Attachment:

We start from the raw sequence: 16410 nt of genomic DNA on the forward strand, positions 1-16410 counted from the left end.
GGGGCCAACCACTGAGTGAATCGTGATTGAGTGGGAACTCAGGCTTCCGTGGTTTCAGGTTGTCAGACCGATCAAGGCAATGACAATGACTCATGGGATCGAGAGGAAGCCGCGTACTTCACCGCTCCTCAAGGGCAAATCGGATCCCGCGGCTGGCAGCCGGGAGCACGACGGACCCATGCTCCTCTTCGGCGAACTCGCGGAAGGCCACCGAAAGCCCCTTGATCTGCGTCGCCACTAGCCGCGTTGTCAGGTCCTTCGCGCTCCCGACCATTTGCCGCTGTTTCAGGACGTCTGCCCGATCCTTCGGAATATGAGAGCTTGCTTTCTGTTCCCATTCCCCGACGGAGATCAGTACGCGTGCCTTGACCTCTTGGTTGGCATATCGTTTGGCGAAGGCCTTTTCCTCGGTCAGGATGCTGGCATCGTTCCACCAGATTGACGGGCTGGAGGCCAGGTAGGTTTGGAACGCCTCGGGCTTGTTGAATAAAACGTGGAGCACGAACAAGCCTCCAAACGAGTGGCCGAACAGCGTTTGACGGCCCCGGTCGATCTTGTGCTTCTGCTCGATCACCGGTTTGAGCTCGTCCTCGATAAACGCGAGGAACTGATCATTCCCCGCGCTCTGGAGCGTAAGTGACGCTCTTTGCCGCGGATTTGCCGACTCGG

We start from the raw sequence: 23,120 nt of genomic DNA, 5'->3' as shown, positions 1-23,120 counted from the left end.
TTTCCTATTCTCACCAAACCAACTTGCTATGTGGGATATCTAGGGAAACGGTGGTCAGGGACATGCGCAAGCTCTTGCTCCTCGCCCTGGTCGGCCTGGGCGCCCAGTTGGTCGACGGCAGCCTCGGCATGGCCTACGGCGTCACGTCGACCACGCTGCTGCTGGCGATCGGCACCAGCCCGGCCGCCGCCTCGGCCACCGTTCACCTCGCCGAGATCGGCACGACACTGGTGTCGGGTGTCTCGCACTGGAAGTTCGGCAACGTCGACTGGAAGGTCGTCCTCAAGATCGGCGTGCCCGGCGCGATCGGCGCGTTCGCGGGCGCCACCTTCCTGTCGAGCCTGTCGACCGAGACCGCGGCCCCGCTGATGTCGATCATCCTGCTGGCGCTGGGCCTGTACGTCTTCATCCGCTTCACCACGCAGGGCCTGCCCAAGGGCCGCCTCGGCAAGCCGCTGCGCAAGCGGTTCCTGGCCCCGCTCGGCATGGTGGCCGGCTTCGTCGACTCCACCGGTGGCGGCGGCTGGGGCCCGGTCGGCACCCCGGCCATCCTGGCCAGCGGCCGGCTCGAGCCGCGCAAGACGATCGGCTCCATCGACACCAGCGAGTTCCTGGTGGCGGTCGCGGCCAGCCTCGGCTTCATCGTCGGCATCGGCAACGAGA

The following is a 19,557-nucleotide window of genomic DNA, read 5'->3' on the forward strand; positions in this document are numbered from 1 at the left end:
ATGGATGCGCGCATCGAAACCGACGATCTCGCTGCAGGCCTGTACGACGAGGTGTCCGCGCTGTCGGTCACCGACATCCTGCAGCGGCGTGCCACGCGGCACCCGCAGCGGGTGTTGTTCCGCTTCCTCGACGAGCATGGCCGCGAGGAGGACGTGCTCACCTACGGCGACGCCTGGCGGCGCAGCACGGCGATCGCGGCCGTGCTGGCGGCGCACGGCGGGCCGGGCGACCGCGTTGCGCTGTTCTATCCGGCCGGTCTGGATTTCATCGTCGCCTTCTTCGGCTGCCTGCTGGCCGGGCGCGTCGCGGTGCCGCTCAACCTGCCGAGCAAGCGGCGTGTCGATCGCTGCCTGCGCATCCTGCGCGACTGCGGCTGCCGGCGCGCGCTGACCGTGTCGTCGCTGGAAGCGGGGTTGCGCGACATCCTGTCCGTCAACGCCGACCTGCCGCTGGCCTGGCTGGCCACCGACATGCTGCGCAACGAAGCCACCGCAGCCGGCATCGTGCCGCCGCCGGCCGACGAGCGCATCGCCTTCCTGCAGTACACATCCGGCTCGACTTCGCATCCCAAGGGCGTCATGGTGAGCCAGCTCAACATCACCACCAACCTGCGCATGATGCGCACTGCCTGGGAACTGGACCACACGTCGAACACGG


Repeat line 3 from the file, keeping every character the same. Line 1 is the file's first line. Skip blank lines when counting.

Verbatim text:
We start from the raw sequence: 23,120 nt of genomic DNA, 5'->3' as shown, positions 1-23,120 counted from the left end.